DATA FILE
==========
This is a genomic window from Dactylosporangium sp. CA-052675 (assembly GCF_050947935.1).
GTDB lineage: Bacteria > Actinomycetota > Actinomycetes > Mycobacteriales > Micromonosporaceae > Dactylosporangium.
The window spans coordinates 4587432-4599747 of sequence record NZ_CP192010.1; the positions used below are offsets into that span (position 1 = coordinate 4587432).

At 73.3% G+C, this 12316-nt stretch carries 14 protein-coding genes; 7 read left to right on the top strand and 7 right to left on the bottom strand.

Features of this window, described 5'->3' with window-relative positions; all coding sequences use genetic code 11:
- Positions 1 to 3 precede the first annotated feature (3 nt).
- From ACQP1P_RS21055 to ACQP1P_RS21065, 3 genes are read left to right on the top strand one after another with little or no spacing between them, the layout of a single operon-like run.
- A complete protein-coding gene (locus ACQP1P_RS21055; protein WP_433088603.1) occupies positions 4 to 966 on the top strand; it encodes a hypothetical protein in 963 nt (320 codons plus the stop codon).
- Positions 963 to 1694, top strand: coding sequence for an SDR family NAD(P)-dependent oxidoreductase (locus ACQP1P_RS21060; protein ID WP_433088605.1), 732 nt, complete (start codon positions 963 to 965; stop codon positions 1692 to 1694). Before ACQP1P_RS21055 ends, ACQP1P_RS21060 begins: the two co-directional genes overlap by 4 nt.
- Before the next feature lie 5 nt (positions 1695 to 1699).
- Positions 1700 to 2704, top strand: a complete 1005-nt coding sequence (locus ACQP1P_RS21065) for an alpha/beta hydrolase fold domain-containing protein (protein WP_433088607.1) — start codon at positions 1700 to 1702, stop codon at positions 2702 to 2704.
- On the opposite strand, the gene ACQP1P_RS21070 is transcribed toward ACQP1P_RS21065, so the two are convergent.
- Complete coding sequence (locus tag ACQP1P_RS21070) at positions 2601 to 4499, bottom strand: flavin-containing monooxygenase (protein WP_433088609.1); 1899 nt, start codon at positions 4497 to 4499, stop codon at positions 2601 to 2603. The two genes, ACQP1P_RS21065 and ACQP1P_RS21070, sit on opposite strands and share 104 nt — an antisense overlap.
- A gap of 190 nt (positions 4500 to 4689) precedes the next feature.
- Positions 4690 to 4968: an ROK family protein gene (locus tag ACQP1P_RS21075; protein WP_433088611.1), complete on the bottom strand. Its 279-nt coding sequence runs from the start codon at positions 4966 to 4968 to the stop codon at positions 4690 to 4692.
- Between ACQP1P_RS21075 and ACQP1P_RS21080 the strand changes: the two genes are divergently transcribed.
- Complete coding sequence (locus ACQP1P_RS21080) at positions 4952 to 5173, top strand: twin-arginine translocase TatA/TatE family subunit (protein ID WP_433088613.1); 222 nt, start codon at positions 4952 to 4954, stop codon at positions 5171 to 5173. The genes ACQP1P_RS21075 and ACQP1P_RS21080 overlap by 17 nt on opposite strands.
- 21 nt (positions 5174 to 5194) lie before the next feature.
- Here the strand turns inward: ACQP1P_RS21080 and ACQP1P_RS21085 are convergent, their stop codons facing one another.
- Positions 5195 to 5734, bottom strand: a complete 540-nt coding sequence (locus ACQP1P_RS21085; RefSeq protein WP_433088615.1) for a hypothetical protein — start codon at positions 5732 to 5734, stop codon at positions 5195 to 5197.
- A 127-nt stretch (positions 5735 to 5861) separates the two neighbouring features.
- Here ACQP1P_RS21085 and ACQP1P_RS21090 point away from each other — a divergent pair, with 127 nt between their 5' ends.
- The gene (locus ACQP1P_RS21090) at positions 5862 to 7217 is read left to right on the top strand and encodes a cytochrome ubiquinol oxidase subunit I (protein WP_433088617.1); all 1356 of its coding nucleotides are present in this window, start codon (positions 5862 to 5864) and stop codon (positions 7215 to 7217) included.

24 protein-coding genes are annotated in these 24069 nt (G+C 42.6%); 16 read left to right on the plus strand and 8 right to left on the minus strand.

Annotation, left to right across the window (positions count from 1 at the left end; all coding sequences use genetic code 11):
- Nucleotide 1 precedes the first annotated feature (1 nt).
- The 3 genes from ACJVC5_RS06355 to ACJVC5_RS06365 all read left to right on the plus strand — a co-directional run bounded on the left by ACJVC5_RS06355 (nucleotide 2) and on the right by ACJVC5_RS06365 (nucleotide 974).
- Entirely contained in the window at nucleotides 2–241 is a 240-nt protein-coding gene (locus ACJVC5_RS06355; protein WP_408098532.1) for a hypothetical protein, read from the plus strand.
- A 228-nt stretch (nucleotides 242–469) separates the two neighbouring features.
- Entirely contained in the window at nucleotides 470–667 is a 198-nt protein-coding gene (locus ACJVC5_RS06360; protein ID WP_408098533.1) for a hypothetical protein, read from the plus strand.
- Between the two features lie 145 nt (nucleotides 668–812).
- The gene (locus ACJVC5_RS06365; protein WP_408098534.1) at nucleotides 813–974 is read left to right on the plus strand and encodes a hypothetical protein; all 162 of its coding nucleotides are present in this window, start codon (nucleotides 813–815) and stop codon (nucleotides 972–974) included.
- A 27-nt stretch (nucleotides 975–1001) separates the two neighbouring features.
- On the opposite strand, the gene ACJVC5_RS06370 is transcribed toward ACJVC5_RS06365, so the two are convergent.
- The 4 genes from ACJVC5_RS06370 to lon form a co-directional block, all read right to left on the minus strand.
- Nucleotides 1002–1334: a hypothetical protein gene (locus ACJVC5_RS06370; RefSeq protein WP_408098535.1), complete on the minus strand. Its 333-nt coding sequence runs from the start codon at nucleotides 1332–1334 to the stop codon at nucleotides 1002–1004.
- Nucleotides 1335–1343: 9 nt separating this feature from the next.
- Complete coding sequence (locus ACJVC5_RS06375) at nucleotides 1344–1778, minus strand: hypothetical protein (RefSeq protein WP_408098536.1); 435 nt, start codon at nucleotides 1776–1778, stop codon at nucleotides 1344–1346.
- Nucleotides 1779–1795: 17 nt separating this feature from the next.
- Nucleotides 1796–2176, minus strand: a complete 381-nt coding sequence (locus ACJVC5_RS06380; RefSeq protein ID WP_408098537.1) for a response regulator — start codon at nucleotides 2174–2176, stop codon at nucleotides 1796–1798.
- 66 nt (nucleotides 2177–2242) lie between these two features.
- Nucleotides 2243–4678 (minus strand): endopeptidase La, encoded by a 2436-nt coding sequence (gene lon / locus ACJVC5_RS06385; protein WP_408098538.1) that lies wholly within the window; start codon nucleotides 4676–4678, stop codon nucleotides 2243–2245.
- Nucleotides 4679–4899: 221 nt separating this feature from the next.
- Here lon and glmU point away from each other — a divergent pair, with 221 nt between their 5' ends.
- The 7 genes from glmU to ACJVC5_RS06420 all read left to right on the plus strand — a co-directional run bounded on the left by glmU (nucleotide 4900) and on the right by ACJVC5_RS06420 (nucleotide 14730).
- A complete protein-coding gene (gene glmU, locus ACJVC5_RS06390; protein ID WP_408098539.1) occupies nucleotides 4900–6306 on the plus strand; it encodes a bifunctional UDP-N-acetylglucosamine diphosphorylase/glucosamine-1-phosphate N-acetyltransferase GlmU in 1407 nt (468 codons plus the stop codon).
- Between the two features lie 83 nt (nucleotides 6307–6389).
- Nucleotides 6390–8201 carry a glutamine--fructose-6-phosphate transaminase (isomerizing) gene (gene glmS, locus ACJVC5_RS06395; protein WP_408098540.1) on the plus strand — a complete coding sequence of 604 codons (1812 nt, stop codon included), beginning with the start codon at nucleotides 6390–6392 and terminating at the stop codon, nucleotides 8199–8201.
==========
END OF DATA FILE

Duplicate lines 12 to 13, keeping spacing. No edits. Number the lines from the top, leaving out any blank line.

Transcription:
- On the opposite strand, the gene ACQP1P_RS21070 is transcribed toward ACQP1P_RS21065, so the two are convergent.
- Complete coding sequence (locus tag ACQP1P_RS21070) at positions 2601 to 4499, bottom strand: flavin-containing monooxygenase (protein WP_433088609.1); 1899 nt, start codon at positions 4497 to 4499, stop codon at positions 2601 to 2603. The two genes, ACQP1P_RS21065 and ACQP1P_RS21070, sit on opposite strands and share 104 nt — an antisense overlap.